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The Strange History of 420

Now largely considered the official holiday for marijuana users, 4/20 started its life as the slang of a small group of high school friends before becoming the accepted code for marijuana. With a mythology that includes the inaccurate number of active chemicals in marijuana, Hitler’s birthday, a fictional police code for marijuana use, and the music of Bob Dylan, “420” has had a storied, if not entirely true, history. In reality, 420 traces its history back to five friends from San Rafael High School who first coined the term in 1971. The friends were known then as the Waldos because their favorite hang out spot was on the wall outside their school. In 2012, after much false speculation, two of the Waldos decided to go on the record with the Huffington Post to finally reveal the term’s true origin. One day in the fall of 1971, the friends caught word of a secret marijuana patch located at Point Reyes near their school. The farm supposedly belonged to a member of the Coast Guard who could no longer tend the plants. Treasure map in hand, the Waldos intended to go hunting for the free marijuana. After all, it was harvest season. The friends planned on meeting at the school’s statue of Louis Pasteur at 4:20 pm, after sports practice, to go out to the Point Reyes Peninsula Coast Guard station and find the plants. The original term started as “4:20-Louis” to act as a reminder for the meeting time and place but was eventually shortened to just 420. Week after week, the Waldos would hop into an old ‘66 Impala and smoke all the way out to where they believed the farm to be. The friends never did find the patch, but they did discover a great new code for marijuana. From then on, the friends would replace 420 for all references to marijuana, allowing them to talk openly about smoking cannabis without parents or teachers being any the wiser. The story could have easily ended there, with 420 never being more than a colloquial term used among a small group of friends. But the legend got an unexpected boost from those paragons of psychedelic rock, the Grateful Dead. Following the collapse of hippy culture in San Francisco in the late 60’s and early 70’s, many in the scene fled for more peaceful settings. After the Grateful Dead left the Haight-Ashbury area of San Francisco, they settled in the Marin County foothills, just blocks from the San Rafael High School, where they formed several close ties to the Waldos. Eventually, after spending enough time with the Dead, either one of the Waldos or a brother believes they must have passed the term on to Phil Lesh, the band’s bassist, during one of their smoke sessions. During the next several decades of touring, the Grateful Dead purportedly took the term with them to the far corners of the country and beyond. Suddenly, 420 was popping up in the most unexpected places, far from the counter-culture enclaves of Northern California. It was in 1990 when High Times picked up on the term that it really took off. Steven Bloom, a former High Times editor, was walking along Shakedown Street, the unofficial “market” in the parking lot at Grateful Dead shows, at a concert in Oakland and was handed a flyer announcing a meeting at “4:20 on 4/20 for 420-ing” in Marin County. The magazine took the term to heart and began incorporating the 420 code into much of what they did, taking the term mainstream. Centering many of their most popular events on April 20th further cemented it as a “holiday” among stoners. Since then 420 has bled into every aspect of pot culture and is now widely recognized in pop culture as well. Both Quentin Tarantino and Sophia Coppola set the clocks in their most popular movies to 4:20. The CBS T.V. show How I Met Your Mother makes repeated references to the code, as do Family Guy and The Simpsons. Even the California Legislature used SB 420 for their marijuana bill in 2003, titled the Medical Marijuana Program Act. Although no one has come forward to take ownership for the clever numbering of the bill, it is certainly appropriate. April 20th or 4/20 has also become a sort of national holiday for smokers who gather at 4:20 pm for “smoke outs” at colleges and in parks around the country: including the 420 event at the University of Colorado at Boulder, “420 Day” at UC Santa Cruz, and Smokeout Vancouver, to name just a few. Without a doubt, the cannabis community has latched onto 420. As the number of people in our country who support cannabis legalization continues to grow, the significance of this this day will increase as well, so on this 4/20, we thank the five friends who gave 420 to the world.]]>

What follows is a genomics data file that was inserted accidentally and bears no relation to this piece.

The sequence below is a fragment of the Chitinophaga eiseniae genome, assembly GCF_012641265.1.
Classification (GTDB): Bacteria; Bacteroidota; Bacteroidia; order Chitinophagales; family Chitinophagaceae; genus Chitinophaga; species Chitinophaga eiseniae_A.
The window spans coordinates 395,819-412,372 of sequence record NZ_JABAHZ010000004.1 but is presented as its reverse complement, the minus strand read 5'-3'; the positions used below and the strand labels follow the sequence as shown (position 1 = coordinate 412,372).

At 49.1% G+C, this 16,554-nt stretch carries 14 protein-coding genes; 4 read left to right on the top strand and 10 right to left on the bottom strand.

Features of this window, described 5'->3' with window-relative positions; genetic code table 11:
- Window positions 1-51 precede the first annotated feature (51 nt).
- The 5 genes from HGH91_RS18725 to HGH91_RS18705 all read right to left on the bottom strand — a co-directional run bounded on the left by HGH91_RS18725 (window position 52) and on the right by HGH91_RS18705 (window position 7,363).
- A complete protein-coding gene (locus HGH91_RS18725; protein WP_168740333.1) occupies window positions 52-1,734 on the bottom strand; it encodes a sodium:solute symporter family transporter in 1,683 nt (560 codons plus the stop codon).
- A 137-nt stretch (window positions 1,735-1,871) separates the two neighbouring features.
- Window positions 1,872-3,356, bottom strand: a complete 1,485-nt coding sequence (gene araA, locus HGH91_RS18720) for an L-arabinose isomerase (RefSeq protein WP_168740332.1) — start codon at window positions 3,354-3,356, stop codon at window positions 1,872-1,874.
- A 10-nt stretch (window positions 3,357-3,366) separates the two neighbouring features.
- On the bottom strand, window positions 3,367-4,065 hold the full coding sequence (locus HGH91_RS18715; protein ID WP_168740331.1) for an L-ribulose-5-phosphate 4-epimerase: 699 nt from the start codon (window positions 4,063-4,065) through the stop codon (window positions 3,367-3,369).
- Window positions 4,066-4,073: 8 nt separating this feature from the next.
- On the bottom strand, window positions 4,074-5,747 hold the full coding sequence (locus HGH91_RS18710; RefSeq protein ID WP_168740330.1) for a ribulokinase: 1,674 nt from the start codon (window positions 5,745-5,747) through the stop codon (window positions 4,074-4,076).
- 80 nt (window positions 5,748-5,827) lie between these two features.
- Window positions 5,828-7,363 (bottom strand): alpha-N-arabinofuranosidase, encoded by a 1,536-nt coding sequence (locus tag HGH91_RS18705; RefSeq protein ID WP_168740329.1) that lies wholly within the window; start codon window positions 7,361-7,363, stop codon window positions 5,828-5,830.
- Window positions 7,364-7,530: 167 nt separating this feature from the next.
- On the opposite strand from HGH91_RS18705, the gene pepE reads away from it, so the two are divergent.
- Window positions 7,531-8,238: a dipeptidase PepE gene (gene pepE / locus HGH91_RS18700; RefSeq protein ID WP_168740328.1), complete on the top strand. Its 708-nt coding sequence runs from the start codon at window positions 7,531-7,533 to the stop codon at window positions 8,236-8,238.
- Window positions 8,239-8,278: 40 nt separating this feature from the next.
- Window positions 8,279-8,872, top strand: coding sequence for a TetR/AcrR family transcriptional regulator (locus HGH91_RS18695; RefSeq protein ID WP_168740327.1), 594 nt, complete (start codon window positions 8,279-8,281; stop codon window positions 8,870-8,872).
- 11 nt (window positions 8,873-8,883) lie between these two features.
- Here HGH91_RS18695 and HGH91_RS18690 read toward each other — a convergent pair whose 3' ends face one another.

Post by Jeffrey Stamberger

Jeffrey writes media content covering the latest in news, medical research, policy changes, and product education from the cannabis industry.

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